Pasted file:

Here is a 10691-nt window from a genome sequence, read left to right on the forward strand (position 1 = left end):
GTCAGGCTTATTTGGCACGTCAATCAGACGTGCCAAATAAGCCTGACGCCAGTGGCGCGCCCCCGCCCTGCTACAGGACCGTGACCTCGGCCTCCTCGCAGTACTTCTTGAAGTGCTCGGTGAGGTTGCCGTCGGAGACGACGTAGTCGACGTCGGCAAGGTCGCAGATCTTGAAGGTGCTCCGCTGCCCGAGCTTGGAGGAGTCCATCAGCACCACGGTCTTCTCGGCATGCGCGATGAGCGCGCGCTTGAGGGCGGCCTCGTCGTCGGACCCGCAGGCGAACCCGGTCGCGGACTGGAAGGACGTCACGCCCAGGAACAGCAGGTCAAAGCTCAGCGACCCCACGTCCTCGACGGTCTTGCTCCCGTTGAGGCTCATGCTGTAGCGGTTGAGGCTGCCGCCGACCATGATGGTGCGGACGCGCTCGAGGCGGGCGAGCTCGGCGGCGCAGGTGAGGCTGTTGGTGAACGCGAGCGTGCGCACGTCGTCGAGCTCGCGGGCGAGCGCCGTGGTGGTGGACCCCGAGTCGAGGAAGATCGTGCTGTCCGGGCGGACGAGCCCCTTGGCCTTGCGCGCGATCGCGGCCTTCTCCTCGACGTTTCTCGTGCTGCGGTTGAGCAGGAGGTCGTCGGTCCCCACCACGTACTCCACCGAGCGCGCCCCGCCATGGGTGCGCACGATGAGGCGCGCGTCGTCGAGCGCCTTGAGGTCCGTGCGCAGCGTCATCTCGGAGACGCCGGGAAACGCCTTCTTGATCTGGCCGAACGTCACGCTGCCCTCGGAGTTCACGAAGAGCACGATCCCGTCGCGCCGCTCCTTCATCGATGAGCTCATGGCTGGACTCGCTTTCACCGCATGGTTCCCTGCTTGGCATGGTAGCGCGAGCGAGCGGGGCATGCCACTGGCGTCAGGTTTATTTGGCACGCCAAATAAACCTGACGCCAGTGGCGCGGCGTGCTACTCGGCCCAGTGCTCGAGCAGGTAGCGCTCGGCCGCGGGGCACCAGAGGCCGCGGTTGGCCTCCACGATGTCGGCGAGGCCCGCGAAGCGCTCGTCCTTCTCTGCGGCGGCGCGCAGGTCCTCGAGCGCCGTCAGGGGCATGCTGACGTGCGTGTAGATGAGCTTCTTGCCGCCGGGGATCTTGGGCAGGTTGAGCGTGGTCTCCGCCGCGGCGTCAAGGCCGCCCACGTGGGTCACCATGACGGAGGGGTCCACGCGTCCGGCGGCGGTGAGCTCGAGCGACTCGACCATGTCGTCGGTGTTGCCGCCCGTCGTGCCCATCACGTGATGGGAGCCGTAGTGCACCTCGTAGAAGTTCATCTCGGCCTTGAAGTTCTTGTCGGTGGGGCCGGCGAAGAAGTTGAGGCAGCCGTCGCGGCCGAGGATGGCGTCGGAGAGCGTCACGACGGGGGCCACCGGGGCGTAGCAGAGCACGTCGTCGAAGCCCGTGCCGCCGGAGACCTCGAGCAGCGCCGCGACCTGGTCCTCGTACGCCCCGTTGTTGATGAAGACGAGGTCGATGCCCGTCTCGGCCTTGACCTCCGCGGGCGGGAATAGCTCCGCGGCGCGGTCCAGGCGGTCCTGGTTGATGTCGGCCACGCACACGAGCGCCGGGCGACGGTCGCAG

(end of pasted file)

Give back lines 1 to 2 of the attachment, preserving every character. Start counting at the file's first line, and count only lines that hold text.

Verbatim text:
Here is a 10691-nt window from a genome sequence, read left to right on the forward strand (position 1 = left end):
GTCAGGCTTATTTGGCACGTCAATCAGACGTGCCAAATAAGCCTGACGCCAGTGGCGCGCCCCCGCCCTGCTACAGGACCGTGACCTCGGCCTCCTCGCAGTACTTCTTGAAGTGCTCGGTGAGGTTGCCGTCGGAGACGACGTAGTCGACGTCGGCAAGGTCGCAGATCTTGAAGGTGCTCCGCTGCCCGAGCTTGGAGGAGTCCATCAGCACCACGGTCTTCTCGGCATGCGCGATGAGCGCGCGCTTGAGGGCGGCCTCGTCGTCGGACCCGCAGGCGAACCCGGTCGCGGACTGGAAGGACGTCACGCCCAGGAACAGCAGGTCAAAGCTCAGCGACCCCACGTCCTCGACGGTCTTGCTCCCGTTGAGGCTCATGCTGTAGCGGTTGAGGCTGCCGCCGACCATGATGGTGCGGACGCGCTCGAGGCGGGCGAGCTCGGCGGCGCAGGTGAGGCTGTTGGTGAACGCGAGCGTGCGCACGTCGTCGAGCTCGCGGGCGAGCGCCGTGGTGGTGGACCCCGAGTCGAGGAAGATCGTGCTGTCCGGGCGGACGAGCCCCTTGGCCTTGCGCGCGATCGCGGCCTTCTCCTCGACGTTTCTCGTGCTGCGGTTGAGCAGGAGGTCGTCGGTCCCCACCACGTACTCCACCGAGCGCGCCCCGCCATGGGTGCGCACGATGAGGCGCGCGTCGTCGAGCGCCTTGAGGTCCGTGCGCAGCGTCATCTCGGAGACGCCGGGAAACGCCTTCTTGATCTGGCCGAACGTCACGCTGCCCTCGGAGTTCACGAAGAGCACGATCCCGTCGCGCCGCTCCTTCATCGATGAGCTCATGGCTGGACTCGCTTTCACCGCATGGTTCCCTGCTTGGCATGGTAGCGCGAGCGAGCGGGGCATGCCACTGGCGTCAGGTTTATTTGGCACGCCAAATAAACCTGACGCCAGTGGCGCGGCGTGCTACTCGGCCCAGTGCTCGAGCAGGTAGCGCTCGGCCGCGGGGCACCAGAGGCCGCGGTTGGCCTCCACGATGTCGGCGAGGCCCGCGAAGCGCTCGTCCTTCTCTGCGGCGGCGCGCAGGTCCTCGAGCGCCGTCAGGGGCATGCTGACGTGCGTGTAGATGAGCTTCTTGCCGCCGGGGATCTTGGGCAGGTTGAGCGTGGTCTCCGCCGCGGCGTCAAGGCCGCCCACGTGGGTCACCATGACGGAGGGGTCCACGCGTCCGGCGGCGGTGAGCTCGAGCGACTCGACCATGTCGTCGGTGTTGCCGCCCGTCGTGCCCATCACGTGATGGGAGCCGTAGTGCACCTCGTAGAAGTTCATCTCGGCCTTGAAGTTCTTGTCGGTGGGGCCGGCGAAGAAGTTGAGGCAGCCGTCGCGGCCGAGGATGGCGTCGGAGAGCGTCACGACGGGGGCCACCGGGGCGTAGCAGAGCACGTCGTCGAAGCCCGTGCCGCCGGAGACCTCGAGCAGCGCCGCGACCTGGTCCTCGTACGCCCCGTTGTTGATGAAGACGAGGTCGATGCCCGTCTCGGCCTTGACCTCCGCGGGCGGGAATAGCTCCGCGGCGCGGTCCAGGCGGTCCTGGTTGATGTCGGCCACGCACACGAGCGCCGGGCGACGGTCGCAG